Tearstaining is usually caused by excessive tear production, technically known as epiphora. Normally tears drain through small holes (puncta) in the eyelid into the lacrimal sac, which drains into the nasolacrimal duct, which in turn empties into the nose. However, if the nasolacrimal duct is blocked for any reason, the tears get backed up and flow from the eye instead. In addition, in some breeds, the nasolacrimal duct does not develop properly, resulting in chronic overproduction of tears.
Dog Breeds Prone to Tear Stains
Causes of Tear Stains
The rusty color is often due to porphyrin, a waste by-product resulting from the breakdown of red blood cells; the stains darken when exposed to sunlight. (No, you’re not imagining things when you think the stains look worse outdoors.) However, stains that are more brownish than red—and that smell bad—could indicate a yeast infection. The biggest culprit here is the strong-smelling “red yeast,” which can infect tear ducts and cause staining. It’s a good idea to talk with your vet about possible causes of tearstaining in your pet.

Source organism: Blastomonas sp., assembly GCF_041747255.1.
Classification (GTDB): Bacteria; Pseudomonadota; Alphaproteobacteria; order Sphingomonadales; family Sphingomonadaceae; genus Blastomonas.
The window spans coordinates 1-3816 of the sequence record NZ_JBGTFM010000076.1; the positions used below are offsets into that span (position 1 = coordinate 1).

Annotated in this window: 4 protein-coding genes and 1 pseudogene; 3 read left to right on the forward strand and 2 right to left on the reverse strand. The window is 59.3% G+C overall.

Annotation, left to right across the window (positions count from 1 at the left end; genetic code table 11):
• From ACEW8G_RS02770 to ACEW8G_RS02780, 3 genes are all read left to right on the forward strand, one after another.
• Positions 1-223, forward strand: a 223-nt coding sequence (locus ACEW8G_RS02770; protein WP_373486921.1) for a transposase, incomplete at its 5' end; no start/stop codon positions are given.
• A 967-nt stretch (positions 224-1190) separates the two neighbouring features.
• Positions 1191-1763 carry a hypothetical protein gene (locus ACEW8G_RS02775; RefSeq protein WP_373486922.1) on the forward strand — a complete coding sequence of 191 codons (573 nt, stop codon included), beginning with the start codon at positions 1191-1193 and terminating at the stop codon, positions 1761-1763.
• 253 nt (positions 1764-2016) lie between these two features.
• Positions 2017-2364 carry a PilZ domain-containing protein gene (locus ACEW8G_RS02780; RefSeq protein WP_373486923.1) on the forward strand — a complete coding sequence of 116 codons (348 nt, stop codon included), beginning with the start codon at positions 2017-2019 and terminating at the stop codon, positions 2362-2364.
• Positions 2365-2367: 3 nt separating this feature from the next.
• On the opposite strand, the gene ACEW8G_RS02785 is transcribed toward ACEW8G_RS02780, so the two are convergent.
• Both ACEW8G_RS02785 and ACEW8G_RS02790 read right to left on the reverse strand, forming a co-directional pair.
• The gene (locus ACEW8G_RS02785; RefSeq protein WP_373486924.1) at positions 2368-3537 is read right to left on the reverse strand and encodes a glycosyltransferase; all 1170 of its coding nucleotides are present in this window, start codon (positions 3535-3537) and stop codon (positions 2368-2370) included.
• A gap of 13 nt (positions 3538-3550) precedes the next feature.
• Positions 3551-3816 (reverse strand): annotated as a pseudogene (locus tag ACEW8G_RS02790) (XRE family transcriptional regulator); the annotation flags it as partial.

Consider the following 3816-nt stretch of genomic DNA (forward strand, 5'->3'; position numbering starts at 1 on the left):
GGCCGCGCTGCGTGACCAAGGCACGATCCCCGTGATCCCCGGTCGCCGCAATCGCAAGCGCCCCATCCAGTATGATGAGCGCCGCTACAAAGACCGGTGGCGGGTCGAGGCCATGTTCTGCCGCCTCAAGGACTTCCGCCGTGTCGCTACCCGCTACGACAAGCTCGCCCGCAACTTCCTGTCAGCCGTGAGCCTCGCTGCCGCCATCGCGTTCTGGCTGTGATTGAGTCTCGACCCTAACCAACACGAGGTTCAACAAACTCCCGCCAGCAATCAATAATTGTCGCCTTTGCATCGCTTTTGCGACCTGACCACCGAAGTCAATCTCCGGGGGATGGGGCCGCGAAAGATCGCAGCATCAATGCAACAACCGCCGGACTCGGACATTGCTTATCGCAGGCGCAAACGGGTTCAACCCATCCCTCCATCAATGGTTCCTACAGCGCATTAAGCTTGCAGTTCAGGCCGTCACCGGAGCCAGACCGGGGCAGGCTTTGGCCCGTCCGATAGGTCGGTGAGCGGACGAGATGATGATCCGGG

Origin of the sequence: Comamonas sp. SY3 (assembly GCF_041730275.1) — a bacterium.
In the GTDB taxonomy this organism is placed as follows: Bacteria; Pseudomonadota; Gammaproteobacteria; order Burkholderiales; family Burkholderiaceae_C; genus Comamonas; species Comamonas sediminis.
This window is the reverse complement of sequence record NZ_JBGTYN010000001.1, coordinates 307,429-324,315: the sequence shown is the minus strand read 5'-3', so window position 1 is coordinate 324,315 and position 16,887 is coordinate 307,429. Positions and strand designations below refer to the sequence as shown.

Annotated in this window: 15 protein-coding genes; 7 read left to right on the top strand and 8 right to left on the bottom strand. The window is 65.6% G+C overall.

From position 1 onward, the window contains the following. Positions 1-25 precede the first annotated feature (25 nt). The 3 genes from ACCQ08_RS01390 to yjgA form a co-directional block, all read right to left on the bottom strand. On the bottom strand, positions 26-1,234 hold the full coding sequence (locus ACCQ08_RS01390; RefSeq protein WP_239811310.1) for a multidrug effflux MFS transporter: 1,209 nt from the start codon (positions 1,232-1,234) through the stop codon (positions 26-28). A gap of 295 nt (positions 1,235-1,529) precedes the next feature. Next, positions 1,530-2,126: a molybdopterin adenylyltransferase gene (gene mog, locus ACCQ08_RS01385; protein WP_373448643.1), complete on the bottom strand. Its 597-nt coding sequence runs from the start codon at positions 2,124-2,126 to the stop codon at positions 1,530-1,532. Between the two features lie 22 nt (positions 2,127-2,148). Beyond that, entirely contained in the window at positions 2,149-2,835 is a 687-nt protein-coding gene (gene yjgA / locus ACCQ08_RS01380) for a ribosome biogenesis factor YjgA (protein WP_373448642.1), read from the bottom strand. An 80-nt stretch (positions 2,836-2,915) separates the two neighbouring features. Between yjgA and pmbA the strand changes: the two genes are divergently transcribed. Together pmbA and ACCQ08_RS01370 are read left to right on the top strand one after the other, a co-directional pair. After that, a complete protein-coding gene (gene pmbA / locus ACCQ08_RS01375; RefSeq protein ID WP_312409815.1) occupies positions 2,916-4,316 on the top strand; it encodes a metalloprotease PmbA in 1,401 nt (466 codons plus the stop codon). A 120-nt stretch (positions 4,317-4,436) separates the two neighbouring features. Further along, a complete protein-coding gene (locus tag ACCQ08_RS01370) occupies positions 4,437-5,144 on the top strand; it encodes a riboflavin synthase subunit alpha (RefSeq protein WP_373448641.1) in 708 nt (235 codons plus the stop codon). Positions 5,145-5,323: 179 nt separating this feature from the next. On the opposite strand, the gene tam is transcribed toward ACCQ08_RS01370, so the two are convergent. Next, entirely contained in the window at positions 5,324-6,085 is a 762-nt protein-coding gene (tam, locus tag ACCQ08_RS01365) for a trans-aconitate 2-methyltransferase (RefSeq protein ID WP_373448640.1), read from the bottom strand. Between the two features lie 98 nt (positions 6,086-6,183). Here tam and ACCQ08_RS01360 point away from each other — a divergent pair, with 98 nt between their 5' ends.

Tips for Tear Stain Prevention and Removal
It’s also important to keep the hairs around the eyes trimmed, as well as keep the corners of the eyes clean with warm water.
Tear stains can be safely treated with a variety of safe products. You can also try Healthy Promise™ Pet Eye Cleaning Wipes to safely remove tear stains with a single wipe. However, before using any commercial product, discuss the problem with your veterinarian to check for an underlying, treatable cause like an infection or blockage. This is especially important if the tearing appears suddenly on a breed not prone to the condition.
In some cases, oral medication can be used to make tear stains less visible, but this is generally not necessary.